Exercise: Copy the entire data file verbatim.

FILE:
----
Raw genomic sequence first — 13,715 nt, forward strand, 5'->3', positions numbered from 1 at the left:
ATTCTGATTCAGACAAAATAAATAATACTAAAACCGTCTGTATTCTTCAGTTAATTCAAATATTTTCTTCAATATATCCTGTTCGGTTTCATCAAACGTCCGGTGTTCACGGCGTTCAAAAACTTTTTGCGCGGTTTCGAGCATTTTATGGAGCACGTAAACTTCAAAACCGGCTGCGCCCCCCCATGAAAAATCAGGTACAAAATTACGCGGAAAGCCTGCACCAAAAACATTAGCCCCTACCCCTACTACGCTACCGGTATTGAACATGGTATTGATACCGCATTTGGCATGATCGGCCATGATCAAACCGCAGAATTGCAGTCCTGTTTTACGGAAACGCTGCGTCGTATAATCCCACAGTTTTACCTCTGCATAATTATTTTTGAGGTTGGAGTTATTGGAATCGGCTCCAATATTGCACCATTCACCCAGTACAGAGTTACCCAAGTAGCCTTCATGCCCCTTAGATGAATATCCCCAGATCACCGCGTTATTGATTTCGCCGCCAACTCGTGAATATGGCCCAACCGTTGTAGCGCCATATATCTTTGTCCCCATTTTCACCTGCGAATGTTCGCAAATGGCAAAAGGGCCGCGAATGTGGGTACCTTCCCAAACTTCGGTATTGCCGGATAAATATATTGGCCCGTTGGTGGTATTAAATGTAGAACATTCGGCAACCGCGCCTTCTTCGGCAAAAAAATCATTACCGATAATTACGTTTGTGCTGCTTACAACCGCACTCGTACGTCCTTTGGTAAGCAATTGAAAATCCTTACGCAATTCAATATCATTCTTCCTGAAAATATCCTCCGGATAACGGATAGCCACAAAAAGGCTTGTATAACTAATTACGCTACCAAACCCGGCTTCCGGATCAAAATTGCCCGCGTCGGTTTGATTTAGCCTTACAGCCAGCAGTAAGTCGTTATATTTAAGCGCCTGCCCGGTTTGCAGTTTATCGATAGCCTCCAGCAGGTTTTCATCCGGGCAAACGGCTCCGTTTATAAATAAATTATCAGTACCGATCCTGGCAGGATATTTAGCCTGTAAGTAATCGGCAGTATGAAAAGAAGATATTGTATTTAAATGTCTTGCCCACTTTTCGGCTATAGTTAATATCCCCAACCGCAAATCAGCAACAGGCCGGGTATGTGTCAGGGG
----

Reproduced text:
Raw genomic sequence first — 13,715 nt, forward strand, 5'->3', positions numbered from 1 at the left:
ATTCTGATTCAGACAAAATAAATAATACTAAAACCGTCTGTATTCTTCAGTTAATTCAAATATTTTCTTCAATATATCCTGTTCGGTTTCATCAAACGTCCGGTGTTCACGGCGTTCAAAAACTTTTTGCGCGGTTTCGAGCATTTTATGGAGCACGTAAACTTCAAAACCGGCTGCGCCCCCCCATGAAAAATCAGGTACAAAATTACGCGGAAAGCCTGCACCAAAAACATTAGCCCCTACCCCTACTACGCTACCGGTATTGAACATGGTATTGATACCGCATTTGGCATGATCGGCCATGATCAAACCGCAGAATTGCAGTCCTGTTTTACGGAAACGCTGCGTCGTATAATCCCACAGTTTTACCTCTGCATAATTATTTTTGAGGTTGGAGTTATTGGAATCGGCTCCAATATTGCACCATTCACCCAGTACAGAGTTACCCAAGTAGCCTTCATGCCCCTTAGATGAATATCCCCAGATCACCGCGTTATTGATTTCGCCGCCAACTCGTGAATATGGCCCAACCGTTGTAGCGCCATATATCTTTGTCCCCATTTTCACCTGCGAATGTTCGCAAATGGCAAAAGGGCCGCGAATGTGGGTACCTTCCCAAACTTCGGTATTGCCGGATAAATATATTGGCCCGTTGGTGGTATTAAATGTAGAACATTCGGCAACCGCGCCTTCTTCGGCAAAAAAATCATTACCGATAATTACGTTTGTGCTGCTTACAACCGCACTCGTACGTCCTTTGGTAAGCAATTGAAAATCCTTACGCAATTCAATATCATTCTTCCTGAAAATATCCTCCGGATAACGGATAGCCACAAAAAGGCTTGTATAACTAATTACGCTACCAAACCCGGCTTCCGGATCAAAATTGCCCGCGTCGGTTTGATTTAGCCTTACAGCCAGCAGTAAGTCGTTATATTTAAGCGCCTGCCCGGTTTGCAGTTTATCGATAGCCTCCAGCAGGTTTTCATCCGGGCAAACGGCTCCGTTTATAAATAAATTATCAGTACCGATCCTGGCAGGATATTTAGCCTGTAAGTAATCGGCAGTATGAAAAGAAGATATTGTATTTAAATGTCTTGCCCACTTTTCGGCTATAGTTAATATCCCCAACCGCAAATCAGCAACAGGCCGGGTATGTGTCAGGGG